FD Buyer: Can Kroger Whip Wal-Mart?

Discussion
Jun 17, 2010

By Warren Thayer

Through a special arrangement, presented here for discussion
is a summary of a current article from Frozen & Dairy Buyer magazine.

Can Kroger whip Wal-Mart? In
a word, “no.” But it certainly seems to be holding its own with nimble pricing
and an aggressive private label program. When I asked vendors to rank, on a
scale of one to 10, whether Kroger was gaining or losing share against Wal-Mart,
the responses were an almost unanimous “five.”

That’s not bad, although Kroger
itself says it gained share last year in 11 of the 12 marketing areas where
it goes head-to-head with Wal-Mart. By Kroger’s count, its divisions compete
with about 1,190 Wal-Mart supercenters, an increase of about 60 new supercenters
over the prior year.

Observers say price is Kroger’s most effective weapon
in competing with Wal-Mart. Dan Raftery, president of Raftery Resource Network,
notes that Kroger is more of a high-low player versus Wal-Mart’s EDLP approach,
which is why Kroger can offer a reward program and why Wal-Mart does not.

“Wal-Mart
can’t, and still claim to be EDLP,” he said.

Several vendors cite Kroger’s VPS
(Very Price Sensitive) program, which maintains competitive pricing on key
items. As one vendor explained it, Kroger deems about 1,500 to 2,500 items
as VPS, and within those items their goal is to be within 10 or 15 cents of
Wal-Mart pricing, depending on the dollar value of the is item.

Are these tactics
100 percent effective? The jury is still out.

Vendors say Kroger always reacts
quickly to Wal-Mart pricing and marketing strategies, and that it easily beats
Safeway and Supervalu on price. They see Wal-Mart and Kroger battling to a
draw in most markets, with the real gains and losses coming out of the hides
of smaller players.

Beyond price, if you throw in incentives such as loyalty
card mailers, fuel rebate programs and perimeter departments that clearly outshine
Wal-Mart’s, you have a pretty compelling competitive story.

The one point of
dispute among observers is the effectiveness of Kroger’s private label program,
which has reached 27 percent in dollars and 35 percent in units. Some observers
praise the program as a competitive differentiator against Wal-Mart. Others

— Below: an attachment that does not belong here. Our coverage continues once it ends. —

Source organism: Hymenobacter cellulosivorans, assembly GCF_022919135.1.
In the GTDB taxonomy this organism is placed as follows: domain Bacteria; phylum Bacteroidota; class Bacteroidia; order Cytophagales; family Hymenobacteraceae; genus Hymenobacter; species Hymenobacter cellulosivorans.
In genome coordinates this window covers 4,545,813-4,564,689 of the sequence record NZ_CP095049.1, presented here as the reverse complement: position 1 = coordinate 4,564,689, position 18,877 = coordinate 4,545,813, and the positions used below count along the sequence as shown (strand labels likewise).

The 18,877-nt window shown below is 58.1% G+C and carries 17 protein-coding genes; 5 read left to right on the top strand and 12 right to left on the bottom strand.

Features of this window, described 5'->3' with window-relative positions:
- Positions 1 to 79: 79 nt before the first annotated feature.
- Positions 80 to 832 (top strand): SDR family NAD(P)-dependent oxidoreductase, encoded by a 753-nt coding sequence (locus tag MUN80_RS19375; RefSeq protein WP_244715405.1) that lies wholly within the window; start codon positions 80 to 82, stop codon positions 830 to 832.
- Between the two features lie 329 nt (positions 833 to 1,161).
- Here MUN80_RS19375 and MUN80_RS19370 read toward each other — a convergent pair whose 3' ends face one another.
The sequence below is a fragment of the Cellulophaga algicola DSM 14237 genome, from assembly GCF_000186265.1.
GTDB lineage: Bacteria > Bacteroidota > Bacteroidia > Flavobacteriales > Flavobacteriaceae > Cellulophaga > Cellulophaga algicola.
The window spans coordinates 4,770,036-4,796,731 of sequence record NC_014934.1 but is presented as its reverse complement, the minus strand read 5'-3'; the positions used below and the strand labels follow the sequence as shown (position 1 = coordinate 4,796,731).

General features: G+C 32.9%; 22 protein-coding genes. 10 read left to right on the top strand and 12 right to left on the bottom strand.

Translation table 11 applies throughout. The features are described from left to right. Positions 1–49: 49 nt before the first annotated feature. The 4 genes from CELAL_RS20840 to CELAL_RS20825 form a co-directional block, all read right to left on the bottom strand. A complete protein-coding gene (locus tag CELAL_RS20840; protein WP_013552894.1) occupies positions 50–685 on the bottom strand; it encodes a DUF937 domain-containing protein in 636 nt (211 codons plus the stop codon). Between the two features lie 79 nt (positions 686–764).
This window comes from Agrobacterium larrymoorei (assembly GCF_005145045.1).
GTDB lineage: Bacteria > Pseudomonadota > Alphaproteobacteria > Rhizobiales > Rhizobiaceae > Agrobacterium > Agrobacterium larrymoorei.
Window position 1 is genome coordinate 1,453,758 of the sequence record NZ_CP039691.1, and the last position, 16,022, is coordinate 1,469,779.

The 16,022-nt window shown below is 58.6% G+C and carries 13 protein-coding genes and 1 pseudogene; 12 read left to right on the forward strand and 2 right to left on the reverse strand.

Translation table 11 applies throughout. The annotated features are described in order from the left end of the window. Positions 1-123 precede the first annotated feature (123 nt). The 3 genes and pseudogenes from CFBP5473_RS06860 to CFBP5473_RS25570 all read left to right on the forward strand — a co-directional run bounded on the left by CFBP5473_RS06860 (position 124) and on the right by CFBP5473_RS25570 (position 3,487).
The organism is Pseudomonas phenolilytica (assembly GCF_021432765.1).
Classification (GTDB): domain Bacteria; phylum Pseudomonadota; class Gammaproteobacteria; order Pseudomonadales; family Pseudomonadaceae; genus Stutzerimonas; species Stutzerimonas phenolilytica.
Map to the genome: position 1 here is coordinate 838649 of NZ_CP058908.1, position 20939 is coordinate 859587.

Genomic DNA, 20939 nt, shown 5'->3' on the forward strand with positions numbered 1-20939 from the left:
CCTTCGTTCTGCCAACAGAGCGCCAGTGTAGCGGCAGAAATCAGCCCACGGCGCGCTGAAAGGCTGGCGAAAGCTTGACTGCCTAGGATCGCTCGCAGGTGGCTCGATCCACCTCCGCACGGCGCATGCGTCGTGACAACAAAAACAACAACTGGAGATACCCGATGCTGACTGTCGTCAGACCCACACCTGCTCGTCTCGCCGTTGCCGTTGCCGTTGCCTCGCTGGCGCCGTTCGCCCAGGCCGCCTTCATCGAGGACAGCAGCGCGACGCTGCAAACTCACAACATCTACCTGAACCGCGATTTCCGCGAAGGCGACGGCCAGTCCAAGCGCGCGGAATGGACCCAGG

say Kroger has gone too far, slashing regional brands that gave local stores
their flavor and helped build loyalty. These same vendors say Wal-Mart’s private
label program does not provide it with any competitive advantage over Kroger.
As one put it, “I don’t care how big you are. I remember when A&P was big.
None of them stay on top forever.”

Don Stuart, president and CEO of Cannondale
Associates, believes that in most markets, depending on the intensity of Wal-Mart’s
competitive effort, Kroger is holding its share.

“That’s far better than most
grocery retailers,” he noted, adding that H-E-B also is still holding off Wal-Mart
in a really competitive market. Kroger’s strong customer loyalty and market
dominance has prevented any significant loss of share, some observers say.
One added that Kroger’s strength is also based on wise acquisitions over the
years, along with its ability to maintain the volume and profit that was already
there. “We’ve seen what Safeway has done in that department,” he said.

Discussion
Questions: How does Kroger match up against Wal-Mart? What are the advantages
and disadvantages Kroger has versus Wal-Mart?

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19 Comments on "FD Buyer: Can Kroger Whip Wal-Mart?"

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David Biernbaum
Guest
7 years 5 months ago

As always, a fantastic report by fellow BrainTrust panelist, Warren Thayer. In my opinion Kroger’s private label program is very solid in terms of price, but I agree with those that suggested that the program has possibly come at the expense of regional brands, specialties, and niches. Even price conscious consumers will go out of their way to visit stores that carry products not carried by Walmart, and I would encourage Kroger and all other supermarkets to reconsider these types of items that have been inadvertently sledged out with SKU rationalization and private label expansion.

Carol Spieckerman
Guest
7 years 5 months ago

The biggest advantage that Walmart has over Kroger (other than its wider geographic coverage in the U.S. and internationally) is its expansive category portfolio and category synergies. When one category is slipping, another one will be on the uptick…consumer electronics may feature a hot launch one week that ends up driving traffic to Home and the next week, a sale on bicycles will result in additional purchases in toys.

Kroger has done a terrific job articulating a clear value message while bringing in specialty foods that creep into Whole Foods’ territory. However, comparing Kroger to Walmart is like comparing apples to ornaments.

Gene Hoffman